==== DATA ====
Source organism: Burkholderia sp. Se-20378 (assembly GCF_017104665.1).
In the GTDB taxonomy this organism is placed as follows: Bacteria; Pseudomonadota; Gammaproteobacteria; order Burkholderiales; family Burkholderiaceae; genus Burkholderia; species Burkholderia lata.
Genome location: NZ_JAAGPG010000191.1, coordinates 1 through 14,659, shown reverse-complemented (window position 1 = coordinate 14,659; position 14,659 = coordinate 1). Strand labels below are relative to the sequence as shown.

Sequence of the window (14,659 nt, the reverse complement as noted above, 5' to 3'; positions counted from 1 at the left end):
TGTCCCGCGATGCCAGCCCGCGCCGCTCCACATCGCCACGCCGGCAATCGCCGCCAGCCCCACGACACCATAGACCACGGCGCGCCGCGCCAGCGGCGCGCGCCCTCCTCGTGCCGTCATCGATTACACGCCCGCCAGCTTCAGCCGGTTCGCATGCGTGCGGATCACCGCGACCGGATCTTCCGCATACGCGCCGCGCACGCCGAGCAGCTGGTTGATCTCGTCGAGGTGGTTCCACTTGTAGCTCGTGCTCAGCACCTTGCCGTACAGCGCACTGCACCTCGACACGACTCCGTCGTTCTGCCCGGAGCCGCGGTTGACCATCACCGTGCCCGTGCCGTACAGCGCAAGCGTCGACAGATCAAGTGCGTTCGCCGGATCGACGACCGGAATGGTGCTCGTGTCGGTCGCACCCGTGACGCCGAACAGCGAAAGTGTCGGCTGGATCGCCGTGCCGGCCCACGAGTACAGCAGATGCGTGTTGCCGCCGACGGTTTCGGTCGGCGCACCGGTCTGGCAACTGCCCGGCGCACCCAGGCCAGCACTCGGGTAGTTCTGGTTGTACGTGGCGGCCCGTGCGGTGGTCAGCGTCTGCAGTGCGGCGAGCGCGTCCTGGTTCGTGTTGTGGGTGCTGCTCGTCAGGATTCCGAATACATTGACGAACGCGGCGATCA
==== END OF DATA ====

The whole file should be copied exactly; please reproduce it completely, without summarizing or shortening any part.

Source organism: Burkholderia sp. Se-20378 (assembly GCF_017104665.1).
In the GTDB taxonomy this organism is placed as follows: Bacteria; Pseudomonadota; Gammaproteobacteria; order Burkholderiales; family Burkholderiaceae; genus Burkholderia; species Burkholderia lata.
Genome location: NZ_JAAGPG010000191.1, coordinates 1 through 14,659, shown reverse-complemented (window position 1 = coordinate 14,659; position 14,659 = coordinate 1). Strand labels below are relative to the sequence as shown.

Sequence of the window (14,659 nt, the reverse complement as noted above, 5' to 3'; positions counted from 1 at the left end):
TGTCCCGCGATGCCAGCCCGCGCCGCTCCACATCGCCACGCCGGCAATCGCCGCCAGCCCCACGACACCATAGACCACGGCGCGCCGCGCCAGCGGCGCGCGCCCTCCTCGTGCCGTCATCGATTACACGCCCGCCAGCTTCAGCCGGTTCGCATGCGTGCGGATCACCGCGACCGGATCTTCCGCATACGCGCCGCGCACGCCGAGCAGCTGGTTGATCTCGTCGAGGTGGTTCCACTTGTAGCTCGTGCTCAGCACCTTGCCGTACAGCGCACTGCACCTCGACACGACTCCGTCGTTCTGCCCGGAGCCGCGGTTGACCATCACCGTGCCCGTGCCGTACAGCGCAAGCGTCGACAGATCAAGTGCGTTCGCCGGATCGACGACCGGAATGGTGCTCGTGTCGGTCGCACCCGTGACGCCGAACAGCGAAAGTGTCGGCTGGATCGCCGTGCCGGCCCACGAGTACAGCAGATGCGTGTTGCCGCCGACGGTTTCGGTCGGCGCACCGGTCTGGCAACTGCCCGGCGCACCCAGGCCAGCACTCGGGTAGTTCTGGTTGTACGTGGCGGCCCGTGCGGTGGTCAGCGTCTGCAGTGCGGCGAGCGCGTCCTGGTTCGTGTTGTGGGTGCTGCTCGTCAGGATTCCGAATACATTGACGAACGCGGCGATCA